Former flatlander admits Park City wasn’t her idea
Nicole DeBloois moved to Park City from Minnesota in 2007. It wasn’t her idea. Her boyfriend, Todd, talked her into it. Six years later, she admits, "It’s worked out very well." An avid downhill skier and runner, she fell in love with the town right away. "The trails, the fresh air, the fantastic skiing: What’s not to love?" she grins.
The 32-year-old food scientist says the move came in stages. "After kicking the idea around for a couple of years, Todd finally convinced me. He grew up in Utah, had family here, and really wanted to get back to the mountains. We started looking for jobs and I was fortunate enough to find one here. The first time I saw Park City was when I came here to interview. I moved out first and he joined me soon after."
DeBloois spent her early years in northern Illinois. Her fondest childhood memories are of visiting her extended family in Minnesota. "My great-grandma Monica would babysit us while the adults went out to dinner. When she would fall asleep in her recliner, my sisters and cousins would get into some innocent mischief, sneaking treats or watching scary movies that gave us nightmares. I was the youngest and sometimes got left out. I think Grandma felt bad about this, so she would keep me company and tell me wonderful stories about growing up on a farm in Iowa with her 12 brothers and sisters."
DeBloois moved with her family to Rochester, Minn., when she was 15. "At the time it was difficult for me because I was halfway through high school, but it turned out to be a very good thing for my education," she says. DeBloois went on to study computer science at nearby University of Wisconsin-La Crosse.
A chronic illness in her second year of college led to a midcourse career correction. "In 2000 I had tonsillitis that wouldn’t go away and spent the better part of nine months sick and on antibiotics. I finally had my tonsils removed and, while recovering, I watched a ton of the Food Network," she recounts. "There was a chef named Sara Moulton who did a show called ‘Cooking Live.’ Watching her inspired me to want to be a chef. I wanted to finish college first, so I transferred to the University of Wisconsin-Stout and earned my degree in food technology."
"As it turns out, chefdom, wasn’t for me," she continues without elaboration. "I still wanted to use my degree so, in 2003, I took a job as a product developer at General Mills in Minneapolis. I worked on recipes for the Old El Paso brand for three years before transferring to the Sensory Department, where I was a ‘panel facilitator.’ Basically, my job was to ensure that our food products consistently met our ‘gold standard’ and to train others to do so as well."
DeBloois met Todd while working at General Mills. "He worked on Betty Crocker side dishes. We all worked in a big open lab and his bench was next to mine. It took a year for some of our co-workers to figure out we were dating," she chuckles. They’ve been together for nine years and were married soon after moving to Park City.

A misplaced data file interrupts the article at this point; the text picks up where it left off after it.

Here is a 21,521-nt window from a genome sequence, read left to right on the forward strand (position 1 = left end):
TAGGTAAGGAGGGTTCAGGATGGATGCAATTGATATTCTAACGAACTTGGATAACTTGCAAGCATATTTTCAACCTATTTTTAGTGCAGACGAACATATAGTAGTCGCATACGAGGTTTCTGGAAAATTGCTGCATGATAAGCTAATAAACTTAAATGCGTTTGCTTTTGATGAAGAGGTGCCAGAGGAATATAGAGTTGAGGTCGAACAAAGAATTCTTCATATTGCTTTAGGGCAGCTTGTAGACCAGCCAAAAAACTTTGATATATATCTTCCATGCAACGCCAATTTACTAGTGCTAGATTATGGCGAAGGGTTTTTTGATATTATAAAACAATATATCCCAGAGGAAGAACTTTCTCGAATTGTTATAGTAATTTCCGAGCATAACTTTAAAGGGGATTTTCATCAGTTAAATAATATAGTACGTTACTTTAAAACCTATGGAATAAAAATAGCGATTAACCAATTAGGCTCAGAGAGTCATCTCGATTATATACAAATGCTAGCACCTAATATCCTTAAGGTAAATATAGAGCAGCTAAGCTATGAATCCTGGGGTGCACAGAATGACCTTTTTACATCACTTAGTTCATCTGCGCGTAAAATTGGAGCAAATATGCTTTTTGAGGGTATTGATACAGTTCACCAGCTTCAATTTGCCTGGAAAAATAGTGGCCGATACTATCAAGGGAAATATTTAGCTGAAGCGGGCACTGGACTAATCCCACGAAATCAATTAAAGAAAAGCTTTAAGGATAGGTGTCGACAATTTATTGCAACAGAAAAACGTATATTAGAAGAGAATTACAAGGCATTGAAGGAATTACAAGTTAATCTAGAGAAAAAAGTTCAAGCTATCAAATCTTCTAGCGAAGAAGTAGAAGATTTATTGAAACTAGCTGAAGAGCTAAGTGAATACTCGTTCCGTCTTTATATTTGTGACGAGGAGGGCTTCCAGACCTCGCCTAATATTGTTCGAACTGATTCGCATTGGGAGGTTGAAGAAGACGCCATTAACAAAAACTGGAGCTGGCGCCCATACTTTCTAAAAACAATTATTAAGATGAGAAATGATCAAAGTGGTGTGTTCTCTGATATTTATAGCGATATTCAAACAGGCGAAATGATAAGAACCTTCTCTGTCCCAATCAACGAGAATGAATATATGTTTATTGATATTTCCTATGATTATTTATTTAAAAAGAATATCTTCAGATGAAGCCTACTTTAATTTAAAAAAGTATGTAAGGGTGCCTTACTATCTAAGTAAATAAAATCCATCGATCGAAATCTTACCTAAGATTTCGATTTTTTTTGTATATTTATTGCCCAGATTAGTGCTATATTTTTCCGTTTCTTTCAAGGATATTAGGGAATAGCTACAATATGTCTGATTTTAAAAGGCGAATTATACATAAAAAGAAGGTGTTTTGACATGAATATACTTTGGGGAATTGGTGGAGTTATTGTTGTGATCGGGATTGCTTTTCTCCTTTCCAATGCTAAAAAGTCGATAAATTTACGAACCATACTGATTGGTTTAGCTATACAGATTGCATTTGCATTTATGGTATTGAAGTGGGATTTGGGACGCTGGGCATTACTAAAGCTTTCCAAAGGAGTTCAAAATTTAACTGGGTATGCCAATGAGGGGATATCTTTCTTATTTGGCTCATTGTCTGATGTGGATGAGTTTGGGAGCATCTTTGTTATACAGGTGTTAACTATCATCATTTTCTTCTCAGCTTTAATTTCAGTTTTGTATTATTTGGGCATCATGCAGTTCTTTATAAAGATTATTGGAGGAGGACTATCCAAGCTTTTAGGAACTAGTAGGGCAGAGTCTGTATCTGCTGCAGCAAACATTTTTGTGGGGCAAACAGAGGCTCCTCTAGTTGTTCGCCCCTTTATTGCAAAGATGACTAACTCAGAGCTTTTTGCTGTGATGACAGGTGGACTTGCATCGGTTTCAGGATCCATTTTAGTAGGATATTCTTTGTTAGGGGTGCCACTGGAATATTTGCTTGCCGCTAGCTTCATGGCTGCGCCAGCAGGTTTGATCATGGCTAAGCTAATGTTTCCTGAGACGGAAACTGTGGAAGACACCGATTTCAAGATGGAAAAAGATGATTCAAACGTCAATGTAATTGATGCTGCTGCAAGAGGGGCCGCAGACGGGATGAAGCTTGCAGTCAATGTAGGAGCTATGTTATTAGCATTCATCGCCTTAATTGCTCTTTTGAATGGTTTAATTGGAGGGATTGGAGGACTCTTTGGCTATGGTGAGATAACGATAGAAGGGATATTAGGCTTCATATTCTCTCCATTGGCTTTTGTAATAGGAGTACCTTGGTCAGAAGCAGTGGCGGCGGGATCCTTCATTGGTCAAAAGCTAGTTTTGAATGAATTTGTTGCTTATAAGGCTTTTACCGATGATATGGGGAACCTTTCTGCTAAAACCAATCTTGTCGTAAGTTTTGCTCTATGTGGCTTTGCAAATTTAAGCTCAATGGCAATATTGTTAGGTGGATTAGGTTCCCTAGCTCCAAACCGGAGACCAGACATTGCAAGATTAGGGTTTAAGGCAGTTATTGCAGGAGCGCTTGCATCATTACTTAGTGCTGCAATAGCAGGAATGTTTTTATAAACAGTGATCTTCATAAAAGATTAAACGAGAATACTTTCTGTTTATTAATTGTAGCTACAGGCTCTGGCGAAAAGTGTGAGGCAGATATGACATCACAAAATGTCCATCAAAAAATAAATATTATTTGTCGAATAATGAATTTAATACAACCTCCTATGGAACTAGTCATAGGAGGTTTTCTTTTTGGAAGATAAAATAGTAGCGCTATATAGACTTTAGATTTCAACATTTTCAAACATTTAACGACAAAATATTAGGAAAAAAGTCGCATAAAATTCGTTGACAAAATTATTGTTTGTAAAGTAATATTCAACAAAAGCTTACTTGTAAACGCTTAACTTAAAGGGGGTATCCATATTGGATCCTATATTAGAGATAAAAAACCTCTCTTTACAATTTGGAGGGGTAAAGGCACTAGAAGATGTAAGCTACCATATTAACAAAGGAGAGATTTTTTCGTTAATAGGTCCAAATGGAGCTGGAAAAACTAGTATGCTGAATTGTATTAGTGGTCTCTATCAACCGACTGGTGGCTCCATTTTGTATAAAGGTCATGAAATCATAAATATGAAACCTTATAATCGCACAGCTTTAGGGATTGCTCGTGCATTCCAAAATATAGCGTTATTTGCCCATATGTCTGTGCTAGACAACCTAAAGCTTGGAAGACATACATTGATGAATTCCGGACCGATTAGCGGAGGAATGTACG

DeBloois now works as a food scientist for JMH International, a local food producer specializing in soup bases, drink mixes and seasoning blends. JMH is headquartered in Park City, with manufacturing facilities in Salt Lake City. "My job is to formulate products to meet customer needs and to ensure they ‘scale up’ properly when manufactured. I use percentage formulas to guarantee the manufactured products turn out the same as what I produce in my lab," she says.
DeBloois has been an avid runner since her early 20s. She credits her bout with chronic tonsillitis for that as well. "I was in bad health for months and decided to start walking and running to get back in shape," she says.
It wasn’t easy. "I’d run a few feet, get tired and go back to walking. But I kept at it and pretty soon I was running farther. I ran my first half-marathon in 2006 and then the Twin-Cities Marathon a few months later."
Since moving here, she’s taken to the expansive Park City-area ski slopes and trail system like a duck to water. "I’m passionate about trail running,’ she says. "It really requires focus. All your troubles disappear while you’re out there. I also love running in places you can’t get to in a car. Most of all I get a great sense of accomplishment from running long."
DeBloois has completed the Mountain Trails "Triple Trail Challenge" a few times and this summer plans to run both the Park City Half-Marathon and Jupiter Peak Steeplechase before tackling the St. George Marathon in early September.
DeBloois and her husband are excited about their new home in Hidden Cove, near Jeremy Ranch. "We’ve been looking in that area for a couple of years, but I never thought we’d be able to buy there. The timing was just right." She’s looking forward to working on her new house next spring and summer. "It may interfere a little with my trail-running, but I don’t mind."
Steve Phillips is a Park City-based writer and actor. Send your profile comments and suggestions to him at firstname.lastname@example.org
Favorite things to do: Trail running, downhill skiing, free summer concerts, Park City Film Series.
Favorite foods: All Asian foods. "A big bowl of pho is the perfect meal."
Favorite performers: Spider John Koerner.
Favorite reading/authors: "Yes, Chef," Chef Marcus Samuelsson’s autobiography; "Gone Girl" by Gillian Flynn; novels with good character development.
Bucket list: Run the Grand Canyon rim to rim to rim (44 miles).
Animal companions: Stella, a four-year-old chocolate Lab. "She is our constant companion and would love nothing more than to play Frisbee all day."
The “Siver and Snow” screening event will raise awareness of efforts to stabilize historic mining structures in Park City